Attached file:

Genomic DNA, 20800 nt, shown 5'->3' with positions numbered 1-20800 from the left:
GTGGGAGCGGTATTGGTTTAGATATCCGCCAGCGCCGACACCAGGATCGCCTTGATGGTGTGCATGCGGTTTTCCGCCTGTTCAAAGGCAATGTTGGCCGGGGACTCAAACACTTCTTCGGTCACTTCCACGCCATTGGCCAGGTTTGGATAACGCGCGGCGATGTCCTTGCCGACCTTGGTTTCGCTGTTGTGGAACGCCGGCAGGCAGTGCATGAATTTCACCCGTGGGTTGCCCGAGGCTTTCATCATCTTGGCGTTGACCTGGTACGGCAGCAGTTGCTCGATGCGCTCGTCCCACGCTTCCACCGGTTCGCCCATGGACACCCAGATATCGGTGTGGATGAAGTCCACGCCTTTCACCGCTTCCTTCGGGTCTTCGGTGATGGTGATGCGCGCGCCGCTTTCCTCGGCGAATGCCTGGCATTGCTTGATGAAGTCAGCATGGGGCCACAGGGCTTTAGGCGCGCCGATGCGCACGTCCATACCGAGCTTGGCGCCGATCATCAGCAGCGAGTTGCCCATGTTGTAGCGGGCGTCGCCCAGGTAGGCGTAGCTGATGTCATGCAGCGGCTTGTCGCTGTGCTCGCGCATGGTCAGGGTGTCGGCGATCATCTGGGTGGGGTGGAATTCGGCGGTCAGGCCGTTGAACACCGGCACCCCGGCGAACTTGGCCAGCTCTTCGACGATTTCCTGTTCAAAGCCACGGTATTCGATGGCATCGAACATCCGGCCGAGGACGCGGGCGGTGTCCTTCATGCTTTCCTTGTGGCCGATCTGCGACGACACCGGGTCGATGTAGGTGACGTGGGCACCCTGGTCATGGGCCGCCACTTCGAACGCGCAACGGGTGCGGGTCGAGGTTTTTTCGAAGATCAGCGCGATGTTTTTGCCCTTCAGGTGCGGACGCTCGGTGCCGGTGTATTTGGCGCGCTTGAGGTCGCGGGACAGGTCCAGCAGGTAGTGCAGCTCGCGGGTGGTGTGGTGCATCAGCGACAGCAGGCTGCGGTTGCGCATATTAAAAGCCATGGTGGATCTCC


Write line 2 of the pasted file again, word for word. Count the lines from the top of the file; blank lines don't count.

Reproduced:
GTGGGAGCGGTATTGGTTTAGATATCCGCCAGCGCCGACACCAGGATCGCCTTGATGGTGTGCATGCGGTTTTCCGCCTGTTCAAAGGCAATGTTGGCCGGGGACTCAAACACTTCTTCGGTCACTTCCACGCCATTGGCCAGGTTTGGATAACGCGCGGCGATGTCCTTGCCGACCTTGGTTTCGCTGTTGTGGAACGCCGGCAGGCAGTGCATGAATTTCACCCGTGGGTTGCCCGAGGCTTTCATCATCTTGGCGTTGACCTGGTACGGCAGCAGTTGCTCGATGCGCTCGTCCCACGCTTCCACCGGTTCGCCCATGGACACCCAGATATCGGTGTGGATGAAGTCCACGCCTTTCACCGCTTCCTTCGGGTCTTCGGTGATGGTGATGCGCGCGCCGCTTTCCTCGGCGAATGCCTGGCATTGCTTGATGAAGTCAGCATGGGGCCACAGGGCTTTAGGCGCGCCGATGCGCACGTCCATACCGAGCTTGGCGCCGATCATCAGCAGCGAGTTGCCCATGTTGTAGCGGGCGTCGCCCAGGTAGGCGTAGCTGATGTCATGCAGCGGCTTGTCGCTGTGCTCGCGCATGGTCAGGGTGTCGGCGATCATCTGGGTGGGGTGGAATTCGGCGGTCAGGCCGTTGAACACCGGCACCCCGGCGAACTTGGCCAGCTCTTCGACGATTTCCTGTTCAAAGCCACGGTATTCGATGGCATCGAACATCCGGCCGAGGACGCGGGCGGTGTCCTTCATGCTTTCCTTGTGGCCGATCTGCGACGACACCGGGTCGATGTAGGTGACGTGGGCACCCTGGTCATGGGCCGCCACTTCGAACGCGCAACGGGTGCGGGTCGAGGTTTTTTCGAAGATCAGCGCGATGTTTTTGCCCTTCAGGTGCGGACGCTCGGTGCCGGTGTATTTGGCGCGCTTGAGGTCGCGGGACAGGTCCAGCAGGTAGTGCAGCTCGCGGGTGGTGTGGTGCATCAGCGACAGCAGGCTGCGGTTGCGCATATTAAAAGCCATGGTGGATCTCC